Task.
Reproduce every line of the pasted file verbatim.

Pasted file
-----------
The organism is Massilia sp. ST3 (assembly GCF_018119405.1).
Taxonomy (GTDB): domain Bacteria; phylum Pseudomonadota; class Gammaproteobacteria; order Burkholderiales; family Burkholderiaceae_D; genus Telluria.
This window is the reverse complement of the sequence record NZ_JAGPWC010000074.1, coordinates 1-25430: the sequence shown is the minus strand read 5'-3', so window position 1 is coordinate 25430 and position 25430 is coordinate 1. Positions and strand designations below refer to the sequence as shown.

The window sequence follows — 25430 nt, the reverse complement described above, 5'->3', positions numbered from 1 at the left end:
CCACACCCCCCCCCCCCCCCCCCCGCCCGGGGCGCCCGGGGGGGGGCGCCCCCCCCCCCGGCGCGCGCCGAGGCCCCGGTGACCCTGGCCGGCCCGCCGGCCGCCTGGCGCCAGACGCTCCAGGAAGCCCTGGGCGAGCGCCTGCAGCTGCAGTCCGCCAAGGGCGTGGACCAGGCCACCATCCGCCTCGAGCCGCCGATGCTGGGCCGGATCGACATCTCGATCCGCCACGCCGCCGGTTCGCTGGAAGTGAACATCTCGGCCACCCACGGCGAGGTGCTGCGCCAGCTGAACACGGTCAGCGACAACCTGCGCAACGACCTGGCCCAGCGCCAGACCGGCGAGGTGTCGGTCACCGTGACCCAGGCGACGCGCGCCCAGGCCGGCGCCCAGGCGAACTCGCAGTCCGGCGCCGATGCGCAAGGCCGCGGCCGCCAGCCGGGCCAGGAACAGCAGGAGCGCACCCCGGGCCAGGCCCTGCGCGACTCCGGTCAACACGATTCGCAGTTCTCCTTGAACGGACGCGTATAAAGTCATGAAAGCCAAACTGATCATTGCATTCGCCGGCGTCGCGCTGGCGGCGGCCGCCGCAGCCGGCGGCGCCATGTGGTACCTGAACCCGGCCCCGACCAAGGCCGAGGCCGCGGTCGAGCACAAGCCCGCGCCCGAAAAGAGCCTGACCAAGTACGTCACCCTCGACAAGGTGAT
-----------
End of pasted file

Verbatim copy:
The organism is Massilia sp. ST3 (assembly GCF_018119405.1).
Taxonomy (GTDB): domain Bacteria; phylum Pseudomonadota; class Gammaproteobacteria; order Burkholderiales; family Burkholderiaceae_D; genus Telluria.
This window is the reverse complement of the sequence record NZ_JAGPWC010000074.1, coordinates 1-25430: the sequence shown is the minus strand read 5'-3', so window position 1 is coordinate 25430 and position 25430 is coordinate 1. Positions and strand designations below refer to the sequence as shown.

The window sequence follows — 25430 nt, the reverse complement described above, 5'->3', positions numbered from 1 at the left end:
CCACACCCCCCCCCCCCCCCCCCCGCCCGGGGCGCCCGGGGGGGGGCGCCCCCCCCCCCGGCGCGCGCCGAGGCCCCGGTGACCCTGGCCGGCCCGCCGGCCGCCTGGCGCCAGACGCTCCAGGAAGCCCTGGGCGAGCGCCTGCAGCTGCAGTCCGCCAAGGGCGTGGACCAGGCCACCATCCGCCTCGAGCCGCCGATGCTGGGCCGGATCGACATCTCGATCCGCCACGCCGCCGGTTCGCTGGAAGTGAACATCTCGGCCACCCACGGCGAGGTGCTGCGCCAGCTGAACACGGTCAGCGACAACCTGCGCAACGACCTGGCCCAGCGCCAGACCGGCGAGGTGTCGGTCACCGTGACCCAGGCGACGCGCGCCCAGGCCGGCGCCCAGGCGAACTCGCAGTCCGGCGCCGATGCGCAAGGCCGCGGCCGCCAGCCGGGCCAGGAACAGCAGGAGCGCACCCCGGGCCAGGCCCTGCGCGACTCCGGTCAACACGATTCGCAGTTCTCCTTGAACGGACGCGTATAAAGTCATGAAAGCCAAACTGATCATTGCATTCGCCGGCGTCGCGCTGGCGGCGGCCGCCGCAGCCGGCGGCGCCATGTGGTACCTGAACCCGGCCCCGACCAAGGCCGAGGCCGCGGTCGAGCACAAGCCCGCGCCCGAAAAGAGCCTGACCAAGTACGTCACCCTCGACAAGGTGAT